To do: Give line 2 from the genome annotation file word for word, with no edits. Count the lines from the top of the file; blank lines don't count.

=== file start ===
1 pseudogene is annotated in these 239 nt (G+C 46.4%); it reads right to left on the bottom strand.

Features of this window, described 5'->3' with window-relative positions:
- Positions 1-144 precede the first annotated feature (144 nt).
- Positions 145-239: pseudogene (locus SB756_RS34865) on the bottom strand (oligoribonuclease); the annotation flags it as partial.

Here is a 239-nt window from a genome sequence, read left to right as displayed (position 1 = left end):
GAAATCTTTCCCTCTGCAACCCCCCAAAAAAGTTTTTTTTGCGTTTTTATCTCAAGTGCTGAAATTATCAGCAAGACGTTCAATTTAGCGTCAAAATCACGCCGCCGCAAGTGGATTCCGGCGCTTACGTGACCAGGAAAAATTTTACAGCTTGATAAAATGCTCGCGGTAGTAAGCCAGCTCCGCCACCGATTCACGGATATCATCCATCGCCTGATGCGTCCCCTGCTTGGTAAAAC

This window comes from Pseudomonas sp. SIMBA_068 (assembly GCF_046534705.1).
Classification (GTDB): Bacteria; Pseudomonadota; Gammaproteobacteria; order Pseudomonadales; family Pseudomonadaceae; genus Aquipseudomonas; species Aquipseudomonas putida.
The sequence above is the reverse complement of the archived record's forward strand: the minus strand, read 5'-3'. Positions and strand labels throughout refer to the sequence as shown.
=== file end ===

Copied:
Features of this window, described 5'->3' with window-relative positions: